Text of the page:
ReTree final planting event to take place this Sunday
Steamboat Springs — Connecting the community to a part of Steamboat that adds yet another element to its charm, ReTree Steamboat will kick off its fall events this weekend, which will continue with creative sustainability for the next two months.
The Yampa Valley Sustainability Council has overseen the event the past five years and, within that time, has engaged 2,058 volunteers to plant and care for 23,190 trees.
New to the now year-round program, ReTree will host a variety of events in October and November, including a two-month gallery exhibit with more than 45 artists, four workshops and three YVSC events.
The first of these events is the ReTree Friends Celebration, which took place Friday evening at the Depot Art Center, with food from Steamboat Smokehouse and entertainment by the local group Yer State Birds. In collaboration with the Steamboat Springs Arts Council, the Depot will host a two-month ReTree exhibit featuring artwork from local and national artists in a wide range of mediums.
“This is about continuing a legacy,” said Andy Kennedy, program and marketing director for YVSC. “Trees provide so much for us; that’s the reason why we do this is to give back to the forest that we definitely cherish up here. Steamboat is unlike anyplace else.”
Also this weekend, the final ReTree Planting is set for 9 a.m. to noon Sunday at the Chuck Lewis State Wildlife Area. Volunteers will help plant the final 150 cottonwood trees to enhance this year’s river restoration project. Volunteers are welcome to join and can sign up on the YVSC website at yvsc.org.
“It’s so important — not only planting trees that need to be planted, but this brings people together to do it,” said Terese Coco, event and program coordinator at the SSAC.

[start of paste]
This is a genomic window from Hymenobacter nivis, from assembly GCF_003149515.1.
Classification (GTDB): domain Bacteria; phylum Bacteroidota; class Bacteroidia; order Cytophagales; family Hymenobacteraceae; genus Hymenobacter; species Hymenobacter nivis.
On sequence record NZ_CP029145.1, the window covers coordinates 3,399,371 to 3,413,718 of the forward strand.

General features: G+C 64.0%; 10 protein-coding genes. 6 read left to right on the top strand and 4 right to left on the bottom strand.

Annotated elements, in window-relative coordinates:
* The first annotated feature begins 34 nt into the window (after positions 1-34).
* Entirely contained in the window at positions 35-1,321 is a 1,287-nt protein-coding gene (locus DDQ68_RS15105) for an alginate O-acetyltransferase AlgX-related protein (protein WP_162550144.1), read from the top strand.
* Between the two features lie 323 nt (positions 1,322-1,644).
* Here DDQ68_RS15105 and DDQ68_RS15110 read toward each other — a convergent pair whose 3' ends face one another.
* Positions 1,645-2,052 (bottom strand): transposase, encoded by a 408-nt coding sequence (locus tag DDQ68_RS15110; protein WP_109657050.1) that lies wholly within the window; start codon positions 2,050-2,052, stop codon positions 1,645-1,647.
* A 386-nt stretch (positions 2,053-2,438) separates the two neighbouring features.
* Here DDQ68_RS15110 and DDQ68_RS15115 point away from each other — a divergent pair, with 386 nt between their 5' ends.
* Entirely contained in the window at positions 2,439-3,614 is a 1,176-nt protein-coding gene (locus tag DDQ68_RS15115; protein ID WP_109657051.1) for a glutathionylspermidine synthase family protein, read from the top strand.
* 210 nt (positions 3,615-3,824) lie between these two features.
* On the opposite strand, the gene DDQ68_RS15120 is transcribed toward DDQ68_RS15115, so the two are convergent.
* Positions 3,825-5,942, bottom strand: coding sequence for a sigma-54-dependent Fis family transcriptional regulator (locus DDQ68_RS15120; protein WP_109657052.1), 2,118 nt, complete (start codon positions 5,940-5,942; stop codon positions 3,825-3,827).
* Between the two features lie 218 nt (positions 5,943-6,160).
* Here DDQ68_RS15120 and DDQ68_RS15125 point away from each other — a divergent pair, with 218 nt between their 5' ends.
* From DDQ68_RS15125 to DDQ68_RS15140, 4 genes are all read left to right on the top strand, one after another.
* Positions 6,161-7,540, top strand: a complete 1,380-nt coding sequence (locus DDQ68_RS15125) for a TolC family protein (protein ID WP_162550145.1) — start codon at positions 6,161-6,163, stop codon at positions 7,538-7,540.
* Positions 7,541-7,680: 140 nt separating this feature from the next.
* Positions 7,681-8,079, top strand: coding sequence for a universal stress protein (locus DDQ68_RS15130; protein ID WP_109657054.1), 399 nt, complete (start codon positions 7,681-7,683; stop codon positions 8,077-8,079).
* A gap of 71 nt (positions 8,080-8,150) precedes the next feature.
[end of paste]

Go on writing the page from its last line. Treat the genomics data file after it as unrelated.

Three ReTree workshops are also scheduled at the Depot. These include a “Repurposed Wood Workshop,” with Candice Jones and Sue Oehme from 10 a.m. to 2 p.m. Oct. 17; a “Tree Pendant Jewelry Workshop,” with Jeniere Yeats, from 5:30 to 7 p.m. Nov. 3; and a “Children’s Repurposed Art Workshop,” with Kerry Searle, from 4 to 6 p.m. Nov. 19.
While the ReTree planting project varies each year, Kennedy said that, by volunteering with ReTree, people help maintain the flow and ecology surrounding designated areas.
“For me, it’s about seeing the results of my labor and being able to see those trees over the years taking hold and continuing to grow,” said Chuck Willard, a manager for Letson Enterprises and general contractor who has given back as a volunteer for the past five years. “I work in the construction industry, which uses many wood products that create an impact, so I wanted to get involved to be able to provide renewable resources for future generations.”
Willard said he is continually learning, because every year is different with the introduction of new techniques and items used to help the sustainability and growth of the plants.
This year, Carolina Manriquez, from the Colorado State Forest Service — a key partner with ReTree in the planning and organization— said the approach of ReTree was to have a fall planting rather than planting in the middle of the summer to determine if they could achieve better results.
“There is a continuity of this to keep adapting and changing management to respond to various challenges,” Manriquez said.
Manriquez said the organizers approached a different demographic this year by collaborating with the SSAC as a way to engage more people in the community and create awareness for ReTree’s mission.
“It’s about pride,” Kennedy said. “I think that being a part of something so long and being able to watch it grow is amazing. It connects people to the environment, and I definitely consider it a blessing to be part of this.”
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